The survey revealed that taking care of oral health is seen as a top priority for most people. Teeth are the number one concern for most people (35%) in terms of their general health and well-being. A third of respondents (33%) said they were most likely to spend their money on toothpaste, toothbrushes and mouthwash, to keep teeth healthy and their breath fresh, and to make sure their smile looks good.

This survey makes for encouraging reading because, in terms of safeguarding your future health, oral hygiene is hugely important. Gum problems can often lead to an unwanted session in the dentist's chair, and can prove expensive to treat too. But by taking care of your gums at any age, you're helping to protect yourself against problems that can affect your looks and avoid big problems down the line.

It's vital to look after your skin and body, too. Daily cleansing, toning and moisturizing will undoubtedly pay dividends, helping to keep skin smooth and hydrated. Regular facial massages can also make a difference, improving circulation, enhancing muscle tone and improving surface skin cell renewal. Caring for your teeth and skin will keep you younger looking longer.

Spend time now, save money later

Dental treatments can be costly and gum problems can start at any age. Preventing the onset of gum problems is the best way to invest in your future oral health. Use a great-quality toothpaste twice a day to help reduce and help to prevent gum problems.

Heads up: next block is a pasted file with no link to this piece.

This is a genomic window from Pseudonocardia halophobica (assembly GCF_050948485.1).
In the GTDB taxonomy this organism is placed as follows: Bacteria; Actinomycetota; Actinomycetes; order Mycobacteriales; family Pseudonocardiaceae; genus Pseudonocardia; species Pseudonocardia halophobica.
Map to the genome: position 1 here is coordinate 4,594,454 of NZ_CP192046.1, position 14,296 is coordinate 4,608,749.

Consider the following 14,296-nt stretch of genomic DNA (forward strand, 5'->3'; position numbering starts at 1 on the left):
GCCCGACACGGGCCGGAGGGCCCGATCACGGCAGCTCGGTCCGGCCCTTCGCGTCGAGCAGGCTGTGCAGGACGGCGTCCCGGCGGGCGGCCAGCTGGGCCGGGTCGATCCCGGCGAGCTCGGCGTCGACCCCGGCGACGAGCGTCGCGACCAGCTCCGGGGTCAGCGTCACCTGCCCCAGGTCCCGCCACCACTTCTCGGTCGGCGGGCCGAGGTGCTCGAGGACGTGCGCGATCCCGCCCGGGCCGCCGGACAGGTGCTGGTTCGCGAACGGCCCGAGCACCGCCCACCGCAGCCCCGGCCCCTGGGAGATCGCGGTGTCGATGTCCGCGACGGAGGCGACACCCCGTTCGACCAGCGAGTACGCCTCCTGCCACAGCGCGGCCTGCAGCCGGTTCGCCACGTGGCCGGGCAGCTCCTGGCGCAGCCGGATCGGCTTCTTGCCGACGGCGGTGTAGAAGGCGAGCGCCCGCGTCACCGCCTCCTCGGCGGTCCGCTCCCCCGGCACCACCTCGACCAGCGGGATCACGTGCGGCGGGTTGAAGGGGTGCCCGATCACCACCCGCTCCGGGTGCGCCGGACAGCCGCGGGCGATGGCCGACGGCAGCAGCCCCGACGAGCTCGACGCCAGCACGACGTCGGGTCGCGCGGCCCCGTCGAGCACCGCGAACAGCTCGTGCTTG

For more information, Today's Dental of Boxborough.

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You Can Make Seeing the Dentist Easy for Kids

Joseph Coupal - Tuesday, November 06, 2018

Today's Dental of Boxborough, MAToo many kids are scared or nervous about visiting the dentist. But, with your help, dental visits can be a positive and fun experience for your kids. At Today's Dental, we have pediatric dentists, specific for children’s dentistry. Our staff will spend a lot of time with your kids to help them feel comfortable and understand what they can expect. You can help us make their next dental visit a successful one by working with us to accomplish this goal!

Before your child’s dental visit:

  • Use positive encouragement when answering your kids’ questions.
  • Avoid using negative words like pain, hurt, needle and shot. These words make kids scared and anxious.

After your child's dental visit:

  • After treatment is completed, you can help continue the positive experience by praising your child and referring to the fun time they just had.
  • Don’t ask negative questions after the appointment like: Did it hurt? Were you scared? Did you get a shot? These comments could make your child think that there was a reason to be afraid even though they were cooperative and had a good time. It might also make them afraid of future visits.
  • If your child receives any kind of anesthesia, assure them that their “tickly” or “sleepy” tongue will go away in no time. Most kids don’t mind the numbness, and some even think it is fun – that’s a good thing.

For more information on pediatric dentistry, contact Today's Dental.